Discrimination based on sexual orientation and gender identity and expression is a significant workplace concern in part because it is related to the productivity of gay, lesbian, bisexual and transgender (GLBT) employees. As a result, lab managers need to be concerned with professional equity for GLBT employees as well as for other minority groups.

 

Barbara Belmont, laboratory manager at American Research and Testing, Inc., organized a symposium on”Gay and Transgender Chemists: The Case for Visibility and Diversity Inclusion” as part of the March 27 – 31 ACS national meeting in Anaheim, California. In May “Chemical & Engineering News” will publish an article on the experiences of gay and transgender chemical professionals.

 

Reduced commitment to the organization

 

In an era when laboratory professionals are urged to develop a satisfactory balance between their professional and personal lives, many lab professionals feel very uncomfortable discussing matters relating to their sexual orientation and hide their personal lives from coworkers. For a long time the former U.S. military policy of “don’t ask, don’t tell” was the response in the business world to issues of employee sexual orientation. This creates a psychological strain, often severe, on lab professionals who hide their sexual orientation from coworkers and employers. This can reduce GLBT employees’ commitment to the organization.

 

Some fear discrimination based on their sexual orientation and some actually experience it in their employers’ hiring and benefit practices, job security, and career advancement. They also fear an adverse effect on their personal workplace social environment.

 

Role of professional organizations

 

Professional organizations have been assuming a growing role in advocating and promoting the inclusion of gay, lesbian, bisexual and transgender scientists, engineers and technicians in laboratory workplace. As a chemist and councilor for the American Chemical Society’s Division of Professional Relations (PROF), I am particularly aware of this group’s activities (http://prof.sites.acs.org/lgbtandallies.htm) in this area.  

 

Barbara Belmont, organizer of the symposium mentioned above, writes in the abstract of her own paper presented at the upcoming ACS national meeting, “energy and effort -- that could otherwise be applied to workplace productivity -- is consumed in evading discovery, avoiding workplace socializing, and suppressing personality.” She believes if lab managers and their employers create workplaces in which employees feel comfortable not hiding their sexual orientation, GLBT employees will be happier, more dedicated to their employer and more productive.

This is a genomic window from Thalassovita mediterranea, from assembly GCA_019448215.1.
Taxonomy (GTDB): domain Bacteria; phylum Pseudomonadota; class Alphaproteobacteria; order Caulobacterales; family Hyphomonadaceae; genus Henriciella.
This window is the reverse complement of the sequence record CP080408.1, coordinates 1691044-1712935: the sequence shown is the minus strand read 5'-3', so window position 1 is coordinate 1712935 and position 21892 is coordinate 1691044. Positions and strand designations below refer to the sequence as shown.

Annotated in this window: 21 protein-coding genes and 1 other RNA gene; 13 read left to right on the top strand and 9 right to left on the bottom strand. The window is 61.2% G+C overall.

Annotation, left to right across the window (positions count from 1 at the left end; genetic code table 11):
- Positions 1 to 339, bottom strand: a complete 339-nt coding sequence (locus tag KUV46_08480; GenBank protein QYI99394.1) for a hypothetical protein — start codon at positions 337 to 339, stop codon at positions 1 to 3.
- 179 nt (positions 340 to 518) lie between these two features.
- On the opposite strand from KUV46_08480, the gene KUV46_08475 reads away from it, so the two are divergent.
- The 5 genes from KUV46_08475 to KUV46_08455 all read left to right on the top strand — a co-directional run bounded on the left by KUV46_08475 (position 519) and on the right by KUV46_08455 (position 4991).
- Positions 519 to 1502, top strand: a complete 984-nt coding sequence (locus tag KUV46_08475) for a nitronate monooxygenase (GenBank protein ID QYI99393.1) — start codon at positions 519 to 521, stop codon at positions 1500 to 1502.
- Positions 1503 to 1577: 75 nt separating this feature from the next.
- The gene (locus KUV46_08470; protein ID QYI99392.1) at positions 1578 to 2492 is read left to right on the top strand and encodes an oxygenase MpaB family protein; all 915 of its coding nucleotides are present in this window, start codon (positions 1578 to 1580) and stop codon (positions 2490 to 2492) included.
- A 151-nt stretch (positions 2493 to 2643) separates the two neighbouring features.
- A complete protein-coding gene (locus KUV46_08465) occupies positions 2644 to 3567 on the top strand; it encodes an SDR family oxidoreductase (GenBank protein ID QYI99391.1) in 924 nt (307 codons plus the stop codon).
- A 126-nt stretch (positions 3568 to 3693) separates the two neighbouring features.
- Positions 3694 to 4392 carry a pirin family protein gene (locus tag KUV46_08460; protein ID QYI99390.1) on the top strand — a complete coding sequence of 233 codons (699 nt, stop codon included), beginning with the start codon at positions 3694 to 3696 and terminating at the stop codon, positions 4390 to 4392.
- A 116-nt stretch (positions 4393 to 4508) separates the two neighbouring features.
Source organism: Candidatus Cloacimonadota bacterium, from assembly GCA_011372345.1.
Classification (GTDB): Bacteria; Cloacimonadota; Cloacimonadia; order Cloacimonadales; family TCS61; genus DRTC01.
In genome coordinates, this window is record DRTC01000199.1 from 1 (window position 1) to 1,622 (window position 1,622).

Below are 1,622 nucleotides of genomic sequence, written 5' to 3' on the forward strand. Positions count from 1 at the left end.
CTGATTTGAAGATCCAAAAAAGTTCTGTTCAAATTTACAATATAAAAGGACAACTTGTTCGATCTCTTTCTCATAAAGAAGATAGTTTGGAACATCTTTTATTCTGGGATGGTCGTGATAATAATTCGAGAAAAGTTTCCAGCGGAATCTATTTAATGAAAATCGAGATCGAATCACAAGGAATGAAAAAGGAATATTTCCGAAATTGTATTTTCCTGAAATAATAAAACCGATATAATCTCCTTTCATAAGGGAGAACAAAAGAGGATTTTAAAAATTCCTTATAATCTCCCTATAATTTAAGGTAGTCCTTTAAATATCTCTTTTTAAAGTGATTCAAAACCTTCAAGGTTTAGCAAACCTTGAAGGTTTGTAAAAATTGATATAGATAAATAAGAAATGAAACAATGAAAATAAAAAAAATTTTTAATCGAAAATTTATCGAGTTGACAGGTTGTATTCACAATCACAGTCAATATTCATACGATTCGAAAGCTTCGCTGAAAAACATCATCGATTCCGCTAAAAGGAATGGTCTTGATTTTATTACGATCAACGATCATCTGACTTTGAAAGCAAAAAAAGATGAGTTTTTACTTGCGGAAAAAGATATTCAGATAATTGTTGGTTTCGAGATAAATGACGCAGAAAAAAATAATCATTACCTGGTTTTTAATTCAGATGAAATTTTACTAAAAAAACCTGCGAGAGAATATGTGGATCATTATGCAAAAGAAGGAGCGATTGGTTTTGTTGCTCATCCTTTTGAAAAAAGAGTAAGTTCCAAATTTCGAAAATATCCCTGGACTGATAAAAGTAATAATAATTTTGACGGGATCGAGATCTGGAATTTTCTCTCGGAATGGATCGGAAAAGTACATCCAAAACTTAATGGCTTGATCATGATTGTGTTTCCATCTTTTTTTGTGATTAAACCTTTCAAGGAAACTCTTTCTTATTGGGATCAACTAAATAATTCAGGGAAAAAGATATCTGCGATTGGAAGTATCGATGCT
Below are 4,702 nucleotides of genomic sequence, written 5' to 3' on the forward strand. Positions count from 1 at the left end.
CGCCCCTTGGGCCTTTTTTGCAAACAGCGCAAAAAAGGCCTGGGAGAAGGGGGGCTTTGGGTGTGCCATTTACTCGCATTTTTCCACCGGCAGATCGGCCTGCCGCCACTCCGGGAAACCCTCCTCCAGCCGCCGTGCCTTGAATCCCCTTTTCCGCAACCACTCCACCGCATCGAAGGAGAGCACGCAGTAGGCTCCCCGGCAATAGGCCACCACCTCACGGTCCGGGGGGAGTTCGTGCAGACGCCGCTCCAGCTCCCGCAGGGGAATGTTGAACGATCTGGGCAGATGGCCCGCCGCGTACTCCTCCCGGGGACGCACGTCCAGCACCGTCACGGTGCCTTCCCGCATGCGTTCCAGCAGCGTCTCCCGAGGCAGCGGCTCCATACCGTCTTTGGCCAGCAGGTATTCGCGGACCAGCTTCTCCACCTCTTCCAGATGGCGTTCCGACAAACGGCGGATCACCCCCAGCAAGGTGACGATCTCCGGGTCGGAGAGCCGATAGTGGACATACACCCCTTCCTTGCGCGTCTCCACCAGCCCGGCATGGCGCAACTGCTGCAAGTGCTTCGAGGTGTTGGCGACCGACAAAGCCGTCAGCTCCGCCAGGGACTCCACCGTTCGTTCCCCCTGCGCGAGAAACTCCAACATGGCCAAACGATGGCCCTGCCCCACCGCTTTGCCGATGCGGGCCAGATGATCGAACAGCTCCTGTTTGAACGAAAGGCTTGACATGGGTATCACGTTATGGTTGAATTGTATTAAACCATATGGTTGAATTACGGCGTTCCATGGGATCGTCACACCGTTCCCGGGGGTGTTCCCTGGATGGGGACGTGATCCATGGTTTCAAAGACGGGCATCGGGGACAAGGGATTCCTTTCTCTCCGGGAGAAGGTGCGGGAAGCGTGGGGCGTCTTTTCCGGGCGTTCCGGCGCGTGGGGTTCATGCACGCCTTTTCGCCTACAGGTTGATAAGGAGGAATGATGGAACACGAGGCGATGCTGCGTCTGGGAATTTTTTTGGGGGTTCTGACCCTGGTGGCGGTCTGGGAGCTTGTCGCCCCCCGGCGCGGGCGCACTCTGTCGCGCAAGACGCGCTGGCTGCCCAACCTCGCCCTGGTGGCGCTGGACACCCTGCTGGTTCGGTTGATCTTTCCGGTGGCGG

Industrial R&D is increasingly carried out by multidisciplinary project teams. Congenial personal relationships are necessary for members of these teams to work effectively together. Sensing or fearing hostility, for whatever reasons, can result in individuals spending metnal energy on these fears detracting from their workplace productivity.

 

Because of their perceived need to hide their lives, GLBT employees often are less actively involved in employer-sponsored social activities. For example, spouses are usually invited to company Christmas parties and picnics. Rather than attend with their partner or go alone, some GLBT employees will not attend increasing their social isolation in the workplace.

 

Professor James Nowick (Department of Chemistry, University of California, Irvine) notes that one result of hiding their sexual orientation is that GLBT lack role models in the sciences. As a result these students are less likely to major in science and graduate with bachelor or graduate science degrees. This impacts the size of the candidate pool from which lab managers select new employees. Dr. Nowick also presented a paper at the ACS symposium.

 

Progress

 

Some large employers of chemists, other scientists, engineers and laboratory technicians have promoted establishment of employee affinity groups for members of various minorities to discuss workplace issues important to them. These companies include firms in the chemical, pharmaceutical, petroleum and high tech industries. While I worked at Shell Oil an affinity group for GLBT employees was formed. I saw firsthand the group’s positive effect on the attitudes of many employees towards their GLBT coworkers and their concerns.   

 

Dave Hughes of http://glbtworkplace.com/ offers a list of questions managers commonly ask on how to deal with GLBT workplace issues. A Google search reveals many websites and articles addressing GLBT issues. While a lot of statistics are available, I could find none relating specifically to the laboratory or R&D.